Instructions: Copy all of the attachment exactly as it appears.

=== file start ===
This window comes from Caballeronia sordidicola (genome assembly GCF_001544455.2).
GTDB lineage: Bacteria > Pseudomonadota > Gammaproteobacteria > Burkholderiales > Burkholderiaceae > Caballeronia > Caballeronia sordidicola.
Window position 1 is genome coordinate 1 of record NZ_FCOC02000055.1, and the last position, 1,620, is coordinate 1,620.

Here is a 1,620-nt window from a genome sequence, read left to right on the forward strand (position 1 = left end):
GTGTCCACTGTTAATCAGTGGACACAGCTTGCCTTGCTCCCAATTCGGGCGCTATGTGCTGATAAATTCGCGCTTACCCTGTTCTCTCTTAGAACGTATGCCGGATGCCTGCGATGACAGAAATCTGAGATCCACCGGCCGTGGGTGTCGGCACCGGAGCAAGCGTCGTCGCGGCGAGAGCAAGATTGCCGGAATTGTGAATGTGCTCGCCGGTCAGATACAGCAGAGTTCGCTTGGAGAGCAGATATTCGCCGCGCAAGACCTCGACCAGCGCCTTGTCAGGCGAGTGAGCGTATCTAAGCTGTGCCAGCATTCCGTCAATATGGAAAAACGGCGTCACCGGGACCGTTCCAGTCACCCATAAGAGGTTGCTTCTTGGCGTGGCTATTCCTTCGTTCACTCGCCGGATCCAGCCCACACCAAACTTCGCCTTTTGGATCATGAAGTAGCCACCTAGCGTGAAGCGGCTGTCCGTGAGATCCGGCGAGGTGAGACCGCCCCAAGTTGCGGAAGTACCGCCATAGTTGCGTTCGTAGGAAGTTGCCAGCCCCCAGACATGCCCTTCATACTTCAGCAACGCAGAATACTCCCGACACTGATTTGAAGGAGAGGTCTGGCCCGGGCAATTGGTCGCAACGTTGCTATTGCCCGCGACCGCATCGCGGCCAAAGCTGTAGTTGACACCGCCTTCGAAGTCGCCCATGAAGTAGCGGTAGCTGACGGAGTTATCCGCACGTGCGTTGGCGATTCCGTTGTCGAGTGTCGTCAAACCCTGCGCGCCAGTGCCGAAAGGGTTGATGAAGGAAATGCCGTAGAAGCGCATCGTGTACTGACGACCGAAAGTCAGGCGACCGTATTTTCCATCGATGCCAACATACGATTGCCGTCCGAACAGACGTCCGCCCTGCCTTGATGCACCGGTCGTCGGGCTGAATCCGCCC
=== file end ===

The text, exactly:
This window comes from Caballeronia sordidicola (genome assembly GCF_001544455.2).
GTDB lineage: Bacteria > Pseudomonadota > Gammaproteobacteria > Burkholderiales > Burkholderiaceae > Caballeronia > Caballeronia sordidicola.
Window position 1 is genome coordinate 1 of record NZ_FCOC02000055.1, and the last position, 1,620, is coordinate 1,620.

Here is a 1,620-nt window from a genome sequence, read left to right on the forward strand (position 1 = left end):
GTGTCCACTGTTAATCAGTGGACACAGCTTGCCTTGCTCCCAATTCGGGCGCTATGTGCTGATAAATTCGCGCTTACCCTGTTCTCTCTTAGAACGTATGCCGGATGCCTGCGATGACAGAAATCTGAGATCCACCGGCCGTGGGTGTCGGCACCGGAGCAAGCGTCGTCGCGGCGAGAGCAAGATTGCCGGAATTGTGAATGTGCTCGCCGGTCAGATACAGCAGAGTTCGCTTGGAGAGCAGATATTCGCCGCGCAAGACCTCGACCAGCGCCTTGTCAGGCGAGTGAGCGTATCTAAGCTGTGCCAGCATTCCGTCAATATGGAAAAACGGCGTCACCGGGACCGTTCCAGTCACCCATAAGAGGTTGCTTCTTGGCGTGGCTATTCCTTCGTTCACTCGCCGGATCCAGCCCACACCAAACTTCGCCTTTTGGATCATGAAGTAGCCACCTAGCGTGAAGCGGCTGTCCGTGAGATCCGGCGAGGTGAGACCGCCCCAAGTTGCGGAAGTACCGCCATAGTTGCGTTCGTAGGAAGTTGCCAGCCCCCAGACATGCCCTTCATACTTCAGCAACGCAGAATACTCCCGACACTGATTTGAAGGAGAGGTCTGGCCCGGGCAATTGGTCGCAACGTTGCTATTGCCCGCGACCGCATCGCGGCCAAAGCTGTAGTTGACACCGCCTTCGAAGTCGCCCATGAAGTAGCGGTAGCTGACGGAGTTATCCGCACGTGCGTTGGCGATTCCGTTGTCGAGTGTCGTCAAACCCTGCGCGCCAGTGCCGAAAGGGTTGATGAAGGAAATGCCGTAGAAGCGCATCGTGTACTGACGACCGAAAGTCAGGCGACCGTATTTTCCATCGATGCCAACATACGATTGCCGTCCGAACAGACGTCCGCCCTGCCTTGATGCACCGGTCGTCGGGCTGAATCCGCCC